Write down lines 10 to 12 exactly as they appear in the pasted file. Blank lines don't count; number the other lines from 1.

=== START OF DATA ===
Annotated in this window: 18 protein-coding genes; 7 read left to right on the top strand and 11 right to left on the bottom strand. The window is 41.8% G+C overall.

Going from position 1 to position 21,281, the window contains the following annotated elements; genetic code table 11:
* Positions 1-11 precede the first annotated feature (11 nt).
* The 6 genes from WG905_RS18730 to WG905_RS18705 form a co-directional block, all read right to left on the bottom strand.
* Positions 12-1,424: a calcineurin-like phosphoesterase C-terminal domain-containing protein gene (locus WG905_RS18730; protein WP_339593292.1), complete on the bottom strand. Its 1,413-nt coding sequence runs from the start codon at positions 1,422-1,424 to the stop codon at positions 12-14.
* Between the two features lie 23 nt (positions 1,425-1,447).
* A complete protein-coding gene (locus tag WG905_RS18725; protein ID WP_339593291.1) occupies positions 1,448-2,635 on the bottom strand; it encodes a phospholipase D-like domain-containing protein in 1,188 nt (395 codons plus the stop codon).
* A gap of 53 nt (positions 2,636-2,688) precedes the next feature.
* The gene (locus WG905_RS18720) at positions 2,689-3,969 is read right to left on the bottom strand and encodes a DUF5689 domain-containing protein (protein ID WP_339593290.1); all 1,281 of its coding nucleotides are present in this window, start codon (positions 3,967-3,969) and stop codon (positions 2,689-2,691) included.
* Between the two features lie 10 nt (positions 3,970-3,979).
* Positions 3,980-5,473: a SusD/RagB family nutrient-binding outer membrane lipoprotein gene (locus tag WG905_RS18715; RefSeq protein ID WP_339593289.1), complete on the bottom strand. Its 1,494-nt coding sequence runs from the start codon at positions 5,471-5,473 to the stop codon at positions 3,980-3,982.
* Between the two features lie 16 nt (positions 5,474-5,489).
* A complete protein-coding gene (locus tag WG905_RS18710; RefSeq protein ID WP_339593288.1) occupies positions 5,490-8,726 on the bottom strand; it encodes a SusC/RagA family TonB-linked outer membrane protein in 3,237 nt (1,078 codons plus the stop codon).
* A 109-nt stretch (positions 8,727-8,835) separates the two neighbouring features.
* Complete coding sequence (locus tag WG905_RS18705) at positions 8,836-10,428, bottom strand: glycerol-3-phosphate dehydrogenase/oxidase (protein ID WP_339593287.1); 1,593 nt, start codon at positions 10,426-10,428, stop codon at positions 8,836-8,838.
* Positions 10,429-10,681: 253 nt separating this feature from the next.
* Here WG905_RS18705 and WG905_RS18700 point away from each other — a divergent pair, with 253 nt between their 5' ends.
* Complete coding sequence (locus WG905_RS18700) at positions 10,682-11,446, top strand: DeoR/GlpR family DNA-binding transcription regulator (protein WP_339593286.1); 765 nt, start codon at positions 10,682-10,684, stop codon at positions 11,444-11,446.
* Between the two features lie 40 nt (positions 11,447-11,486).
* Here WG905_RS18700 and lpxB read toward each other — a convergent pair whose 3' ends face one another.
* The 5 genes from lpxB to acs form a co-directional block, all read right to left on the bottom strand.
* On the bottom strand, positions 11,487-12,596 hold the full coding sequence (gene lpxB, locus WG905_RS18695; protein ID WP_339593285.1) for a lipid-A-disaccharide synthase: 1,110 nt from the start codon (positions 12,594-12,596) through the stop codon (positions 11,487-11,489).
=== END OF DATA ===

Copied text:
* Between the two features lie 10 nt (positions 3,970-3,979).
* Positions 3,980-5,473: a SusD/RagB family nutrient-binding outer membrane lipoprotein gene (locus tag WG905_RS18715; RefSeq protein ID WP_339593289.1), complete on the bottom strand. Its 1,494-nt coding sequence runs from the start codon at positions 5,471-5,473 to the stop codon at positions 3,980-3,982.
* Between the two features lie 16 nt (positions 5,474-5,489).